In Japan’s nursing homes which house a huge number of the country’s increasing number of elderly people, one should now not be surprised if you were to hear arcade video game sounds accompanying the laughter and glee of the aged. There are a number of video game companies who now are intentionally targeting Japan’s elderly population, primarily for health reasons.
One of these nursing homes is run by an offshoot of globally famous video game outfit Namco Bandai, makers of 1980s arcade phenomenon Pac-Man. In this particular home, physical arcade games are part of the house entertainment. You will see octogenarian ladies wallop plastic alligators that appear from little holes or wield foam hammers to crush frogs as they pop up. 88-year-old Saburo Sakamoto uses his fingers across a touch screen game to catch “monsters” that appear. “The ladies here are very agile, so it’s almost impossible for me to beat them,” Sakamoto says as he catches his breath and watches the women gamely outscore him in this particular game.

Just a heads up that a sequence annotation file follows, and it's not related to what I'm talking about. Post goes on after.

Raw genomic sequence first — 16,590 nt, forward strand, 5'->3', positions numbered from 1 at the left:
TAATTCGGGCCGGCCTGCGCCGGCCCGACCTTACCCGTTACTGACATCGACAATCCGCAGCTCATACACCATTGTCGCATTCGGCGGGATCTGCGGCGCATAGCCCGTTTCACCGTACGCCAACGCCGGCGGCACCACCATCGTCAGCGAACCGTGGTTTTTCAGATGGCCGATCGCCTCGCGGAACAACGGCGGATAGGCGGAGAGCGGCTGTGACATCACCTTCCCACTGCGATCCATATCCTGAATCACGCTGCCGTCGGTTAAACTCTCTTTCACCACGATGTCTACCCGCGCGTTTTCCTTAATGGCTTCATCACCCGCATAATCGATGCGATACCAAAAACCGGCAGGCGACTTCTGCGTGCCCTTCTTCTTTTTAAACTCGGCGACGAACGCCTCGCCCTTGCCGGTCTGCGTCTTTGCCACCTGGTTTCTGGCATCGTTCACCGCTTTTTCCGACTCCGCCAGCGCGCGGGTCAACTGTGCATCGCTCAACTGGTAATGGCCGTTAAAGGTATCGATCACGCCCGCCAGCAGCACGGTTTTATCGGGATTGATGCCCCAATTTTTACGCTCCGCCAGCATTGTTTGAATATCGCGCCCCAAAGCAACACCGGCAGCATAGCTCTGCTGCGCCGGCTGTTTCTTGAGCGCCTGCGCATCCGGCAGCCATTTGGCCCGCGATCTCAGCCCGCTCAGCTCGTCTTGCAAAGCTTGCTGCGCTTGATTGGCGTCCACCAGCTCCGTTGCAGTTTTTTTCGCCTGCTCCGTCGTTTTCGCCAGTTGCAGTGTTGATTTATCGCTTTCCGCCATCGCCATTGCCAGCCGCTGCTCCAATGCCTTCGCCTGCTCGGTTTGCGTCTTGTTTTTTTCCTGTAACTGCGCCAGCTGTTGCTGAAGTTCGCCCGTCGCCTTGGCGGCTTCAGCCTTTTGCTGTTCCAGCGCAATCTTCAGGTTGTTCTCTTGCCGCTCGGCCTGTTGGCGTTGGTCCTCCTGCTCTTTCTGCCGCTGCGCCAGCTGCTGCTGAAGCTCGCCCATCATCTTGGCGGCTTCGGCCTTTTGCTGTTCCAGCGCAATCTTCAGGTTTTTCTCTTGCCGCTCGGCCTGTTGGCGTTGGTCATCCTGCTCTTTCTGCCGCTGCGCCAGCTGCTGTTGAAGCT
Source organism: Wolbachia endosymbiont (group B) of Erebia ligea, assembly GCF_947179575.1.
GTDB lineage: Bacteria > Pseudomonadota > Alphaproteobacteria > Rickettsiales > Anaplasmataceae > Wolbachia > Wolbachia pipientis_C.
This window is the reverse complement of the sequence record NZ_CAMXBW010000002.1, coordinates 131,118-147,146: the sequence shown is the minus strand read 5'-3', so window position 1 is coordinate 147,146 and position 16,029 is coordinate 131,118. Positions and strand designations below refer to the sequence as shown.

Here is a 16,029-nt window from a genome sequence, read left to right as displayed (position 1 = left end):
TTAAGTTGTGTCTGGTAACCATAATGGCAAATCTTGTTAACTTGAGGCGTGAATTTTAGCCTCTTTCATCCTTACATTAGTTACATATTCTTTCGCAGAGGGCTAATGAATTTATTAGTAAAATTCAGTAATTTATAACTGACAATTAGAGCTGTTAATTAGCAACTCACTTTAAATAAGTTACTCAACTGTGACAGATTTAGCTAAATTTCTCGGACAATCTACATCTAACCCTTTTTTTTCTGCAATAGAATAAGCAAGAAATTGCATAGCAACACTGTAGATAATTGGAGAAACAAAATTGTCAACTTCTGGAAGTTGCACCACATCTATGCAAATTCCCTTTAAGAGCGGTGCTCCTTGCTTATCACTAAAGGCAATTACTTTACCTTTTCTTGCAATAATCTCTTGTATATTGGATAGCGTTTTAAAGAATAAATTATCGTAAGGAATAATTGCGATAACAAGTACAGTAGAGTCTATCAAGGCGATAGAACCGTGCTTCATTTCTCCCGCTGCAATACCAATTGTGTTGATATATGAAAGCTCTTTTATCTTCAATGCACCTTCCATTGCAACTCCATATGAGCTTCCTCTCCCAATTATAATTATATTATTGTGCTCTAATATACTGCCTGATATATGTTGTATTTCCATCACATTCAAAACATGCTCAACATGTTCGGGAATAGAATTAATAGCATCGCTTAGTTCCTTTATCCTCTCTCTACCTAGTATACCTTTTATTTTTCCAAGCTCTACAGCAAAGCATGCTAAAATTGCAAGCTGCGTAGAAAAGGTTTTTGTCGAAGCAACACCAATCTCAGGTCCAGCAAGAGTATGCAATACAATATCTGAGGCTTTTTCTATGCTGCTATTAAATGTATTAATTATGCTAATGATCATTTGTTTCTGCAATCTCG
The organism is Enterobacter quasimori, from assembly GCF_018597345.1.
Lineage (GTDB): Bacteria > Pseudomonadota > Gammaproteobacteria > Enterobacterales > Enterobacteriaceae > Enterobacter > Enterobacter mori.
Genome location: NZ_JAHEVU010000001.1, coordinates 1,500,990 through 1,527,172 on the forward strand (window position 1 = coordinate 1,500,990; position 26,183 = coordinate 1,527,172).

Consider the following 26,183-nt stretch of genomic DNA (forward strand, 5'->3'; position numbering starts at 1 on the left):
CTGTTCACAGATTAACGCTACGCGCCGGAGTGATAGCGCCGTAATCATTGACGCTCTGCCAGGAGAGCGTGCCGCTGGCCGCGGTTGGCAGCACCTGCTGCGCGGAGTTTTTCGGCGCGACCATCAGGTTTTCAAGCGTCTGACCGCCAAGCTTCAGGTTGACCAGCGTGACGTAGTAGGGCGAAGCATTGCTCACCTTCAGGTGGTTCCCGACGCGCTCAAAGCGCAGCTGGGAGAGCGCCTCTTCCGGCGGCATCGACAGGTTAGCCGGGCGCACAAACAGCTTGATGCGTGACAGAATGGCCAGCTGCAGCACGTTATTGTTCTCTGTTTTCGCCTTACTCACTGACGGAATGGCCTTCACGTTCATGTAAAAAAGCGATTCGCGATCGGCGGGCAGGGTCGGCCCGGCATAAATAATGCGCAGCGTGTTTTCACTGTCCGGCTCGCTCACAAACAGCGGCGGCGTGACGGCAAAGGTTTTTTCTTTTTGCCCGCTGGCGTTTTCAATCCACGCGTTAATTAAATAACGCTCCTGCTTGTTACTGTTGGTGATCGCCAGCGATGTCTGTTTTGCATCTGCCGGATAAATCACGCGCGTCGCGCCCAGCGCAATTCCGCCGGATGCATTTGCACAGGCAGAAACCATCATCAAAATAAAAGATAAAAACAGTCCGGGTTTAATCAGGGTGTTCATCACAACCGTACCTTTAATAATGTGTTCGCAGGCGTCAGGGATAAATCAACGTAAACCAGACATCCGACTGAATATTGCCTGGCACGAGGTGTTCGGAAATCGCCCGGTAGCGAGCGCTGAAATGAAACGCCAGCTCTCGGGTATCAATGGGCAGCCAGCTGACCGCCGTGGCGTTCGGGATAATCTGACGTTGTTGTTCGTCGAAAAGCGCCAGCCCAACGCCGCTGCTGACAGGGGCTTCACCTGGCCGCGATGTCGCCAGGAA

Japan has one of the fastest-aging populations in the world, if not the fastest. “We offer entertainment so that elderly people spend the whole day playing, having fun, and getting really exhausted before returning to their home,” said Yoshiaki Kawamura, President of Kaikaya Ltd., the wholly-owned unit of Namco Bandai Holdings. This new phenomenon is called “rehact” – a contraction of the English words “rehabilitation” and “action” – and Kaikaya is hoping that it will ultimately help the country’s greying population lower down health bills by promoting physical activity. “The scarcity of people who can provide rehab training to elderly people in smaller cities and the cost of it are challenges for ageing Japan,” says Keizo Sato, a physical therapist who lectures at Tohoku Fukushi University. He also believes that the “exergames” can help in reducing the rising medical costs of Japan.